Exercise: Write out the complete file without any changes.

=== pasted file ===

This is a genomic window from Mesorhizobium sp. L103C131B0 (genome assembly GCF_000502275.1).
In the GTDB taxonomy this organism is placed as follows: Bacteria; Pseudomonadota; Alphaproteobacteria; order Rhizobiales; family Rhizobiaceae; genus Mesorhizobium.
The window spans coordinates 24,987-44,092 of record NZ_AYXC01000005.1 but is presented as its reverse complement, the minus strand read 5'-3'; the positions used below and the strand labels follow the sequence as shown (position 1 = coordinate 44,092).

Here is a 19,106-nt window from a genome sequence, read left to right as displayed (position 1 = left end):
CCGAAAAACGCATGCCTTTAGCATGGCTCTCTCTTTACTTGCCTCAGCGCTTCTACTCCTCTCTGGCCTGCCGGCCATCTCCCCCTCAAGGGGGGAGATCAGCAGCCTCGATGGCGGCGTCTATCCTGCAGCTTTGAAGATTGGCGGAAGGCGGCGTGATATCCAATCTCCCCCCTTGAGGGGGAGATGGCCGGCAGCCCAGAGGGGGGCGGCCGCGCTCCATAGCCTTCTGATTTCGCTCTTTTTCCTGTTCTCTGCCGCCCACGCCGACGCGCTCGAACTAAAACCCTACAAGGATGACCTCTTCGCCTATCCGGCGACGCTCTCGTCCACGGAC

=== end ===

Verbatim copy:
This is a genomic window from Mesorhizobium sp. L103C131B0 (genome assembly GCF_000502275.1).
In the GTDB taxonomy this organism is placed as follows: Bacteria; Pseudomonadota; Alphaproteobacteria; order Rhizobiales; family Rhizobiaceae; genus Mesorhizobium.
The window spans coordinates 24,987-44,092 of record NZ_AYXC01000005.1 but is presented as its reverse complement, the minus strand read 5'-3'; the positions used below and the strand labels follow the sequence as shown (position 1 = coordinate 44,092).

Here is a 19,106-nt window from a genome sequence, read left to right as displayed (position 1 = left end):
CCGAAAAACGCATGCCTTTAGCATGGCTCTCTCTTTACTTGCCTCAGCGCTTCTACTCCTCTCTGGCCTGCCGGCCATCTCCCCCTCAAGGGGGGAGATCAGCAGCCTCGATGGCGGCGTCTATCCTGCAGCTTTGAAGATTGGCGGAAGGCGGCGTGATATCCAATCTCCCCCCTTGAGGGGGAGATGGCCGGCAGCCCAGAGGGGGGCGGCCGCGCTCCATAGCCTTCTGATTTCGCTCTTTTTCCTGTTCTCTGCCGCCCACGCCGACGCGCTCGAACTAAAACCCTACAAGGATGACCTCTTCGCCTATCCGGCGACGCTCTCGTCCACGGAC